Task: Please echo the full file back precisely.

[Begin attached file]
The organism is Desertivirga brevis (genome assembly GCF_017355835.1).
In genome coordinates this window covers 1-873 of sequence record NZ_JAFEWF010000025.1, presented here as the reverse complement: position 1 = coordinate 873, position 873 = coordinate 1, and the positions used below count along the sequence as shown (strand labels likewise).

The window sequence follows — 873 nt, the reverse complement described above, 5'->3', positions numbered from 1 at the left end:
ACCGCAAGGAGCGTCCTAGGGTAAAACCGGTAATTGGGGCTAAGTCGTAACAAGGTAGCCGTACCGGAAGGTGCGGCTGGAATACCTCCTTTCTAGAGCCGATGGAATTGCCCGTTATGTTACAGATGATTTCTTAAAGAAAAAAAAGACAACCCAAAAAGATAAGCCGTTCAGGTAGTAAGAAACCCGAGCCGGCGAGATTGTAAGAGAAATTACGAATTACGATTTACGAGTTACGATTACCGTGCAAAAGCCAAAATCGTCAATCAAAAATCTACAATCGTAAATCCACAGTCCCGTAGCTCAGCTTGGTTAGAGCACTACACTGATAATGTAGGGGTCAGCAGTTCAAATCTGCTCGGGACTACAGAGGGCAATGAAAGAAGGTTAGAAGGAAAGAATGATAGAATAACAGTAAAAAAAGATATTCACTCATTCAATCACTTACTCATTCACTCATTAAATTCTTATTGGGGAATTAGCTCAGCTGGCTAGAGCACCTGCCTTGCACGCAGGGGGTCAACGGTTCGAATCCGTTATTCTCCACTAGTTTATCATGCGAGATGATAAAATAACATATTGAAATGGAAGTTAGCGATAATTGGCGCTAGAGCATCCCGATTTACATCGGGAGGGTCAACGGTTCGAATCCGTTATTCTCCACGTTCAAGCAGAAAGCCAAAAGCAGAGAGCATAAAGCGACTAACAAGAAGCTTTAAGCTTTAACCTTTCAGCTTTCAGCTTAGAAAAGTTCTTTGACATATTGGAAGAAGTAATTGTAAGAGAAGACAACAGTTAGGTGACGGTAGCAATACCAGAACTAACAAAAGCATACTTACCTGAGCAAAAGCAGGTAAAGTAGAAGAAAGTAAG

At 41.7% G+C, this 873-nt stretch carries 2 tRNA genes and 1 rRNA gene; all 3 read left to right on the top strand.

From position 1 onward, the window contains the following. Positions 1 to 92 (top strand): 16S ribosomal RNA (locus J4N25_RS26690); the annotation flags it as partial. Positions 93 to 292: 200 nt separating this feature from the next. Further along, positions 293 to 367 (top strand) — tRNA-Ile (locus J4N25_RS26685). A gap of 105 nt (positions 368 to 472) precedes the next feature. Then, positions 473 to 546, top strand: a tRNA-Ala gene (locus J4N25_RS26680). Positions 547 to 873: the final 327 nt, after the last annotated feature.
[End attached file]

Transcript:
The organism is Desertivirga brevis (genome assembly GCF_017355835.1).
In genome coordinates this window covers 1-873 of sequence record NZ_JAFEWF010000025.1, presented here as the reverse complement: position 1 = coordinate 873, position 873 = coordinate 1, and the positions used below count along the sequence as shown (strand labels likewise).

The window sequence follows — 873 nt, the reverse complement described above, 5'->3', positions numbered from 1 at the left end:
ACCGCAAGGAGCGTCCTAGGGTAAAACCGGTAATTGGGGCTAAGTCGTAACAAGGTAGCCGTACCGGAAGGTGCGGCTGGAATACCTCCTTTCTAGAGCCGATGGAATTGCCCGTTATGTTACAGATGATTTCTTAAAGAAAAAAAAGACAACCCAAAAAGATAAGCCGTTCAGGTAGTAAGAAACCCGAGCCGGCGAGATTGTAAGAGAAATTACGAATTACGATTTACGAGTTACGATTACCGTGCAAAAGCCAAAATCGTCAATCAAAAATCTACAATCGTAAATCCACAGTCCCGTAGCTCAGCTTGGTTAGAGCACTACACTGATAATGTAGGGGTCAGCAGTTCAAATCTGCTCGGGACTACAGAGGGCAATGAAAGAAGGTTAGAAGGAAAGAATGATAGAATAACAGTAAAAAAAGATATTCACTCATTCAATCACTTACTCATTCACTCATTAAATTCTTATTGGGGAATTAGCTCAGCTGGCTAGAGCACCTGCCTTGCACGCAGGGGGTCAACGGTTCGAATCCGTTATTCTCCACTAGTTTATCATGCGAGATGATAAAATAACATATTGAAATGGAAGTTAGCGATAATTGGCGCTAGAGCATCCCGATTTACATCGGGAGGGTCAACGGTTCGAATCCGTTATTCTCCACGTTCAAGCAGAAAGCCAAAAGCAGAGAGCATAAAGCGACTAACAAGAAGCTTTAAGCTTTAACCTTTCAGCTTTCAGCTTAGAAAAGTTCTTTGACATATTGGAAGAAGTAATTGTAAGAGAAGACAACAGTTAGGTGACGGTAGCAATACCAGAACTAACAAAAGCATACTTACCTGAGCAAAAGCAGGTAAAGTAGAAGAAAGTAAG

At 41.7% G+C, this 873-nt stretch carries 2 tRNA genes and 1 rRNA gene; all 3 read left to right on the top strand.

From position 1 onward, the window contains the following. Positions 1 to 92 (top strand): 16S ribosomal RNA (locus J4N25_RS26690); the annotation flags it as partial. Positions 93 to 292: 200 nt separating this feature from the next. Further along, positions 293 to 367 (top strand) — tRNA-Ile (locus J4N25_RS26685). A gap of 105 nt (positions 368 to 472) precedes the next feature. Then, positions 473 to 546, top strand: a tRNA-Ala gene (locus J4N25_RS26680). Positions 547 to 873: the final 327 nt, after the last annotated feature.